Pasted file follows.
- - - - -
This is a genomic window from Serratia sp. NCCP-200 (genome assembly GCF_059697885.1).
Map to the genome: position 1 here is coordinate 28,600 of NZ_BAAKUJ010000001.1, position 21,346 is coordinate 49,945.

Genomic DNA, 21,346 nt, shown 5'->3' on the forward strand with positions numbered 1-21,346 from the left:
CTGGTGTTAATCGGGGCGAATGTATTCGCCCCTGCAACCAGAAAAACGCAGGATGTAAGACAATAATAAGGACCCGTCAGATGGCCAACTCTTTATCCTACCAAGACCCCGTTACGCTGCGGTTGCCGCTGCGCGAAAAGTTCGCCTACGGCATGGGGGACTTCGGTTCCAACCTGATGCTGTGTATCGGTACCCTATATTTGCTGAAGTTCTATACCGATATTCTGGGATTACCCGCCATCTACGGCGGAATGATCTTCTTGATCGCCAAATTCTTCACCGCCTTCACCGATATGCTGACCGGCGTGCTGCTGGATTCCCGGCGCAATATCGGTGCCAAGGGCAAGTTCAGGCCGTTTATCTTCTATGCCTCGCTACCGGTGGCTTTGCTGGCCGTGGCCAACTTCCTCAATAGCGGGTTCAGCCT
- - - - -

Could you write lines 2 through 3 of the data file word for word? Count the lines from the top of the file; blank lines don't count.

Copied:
Map to the genome: position 1 here is coordinate 28,600 of NZ_BAAKUJ010000001.1, position 21,346 is coordinate 49,945.

Genomic DNA, 21,346 nt, shown 5'->3' on the forward strand with positions numbered 1-21,346 from the left: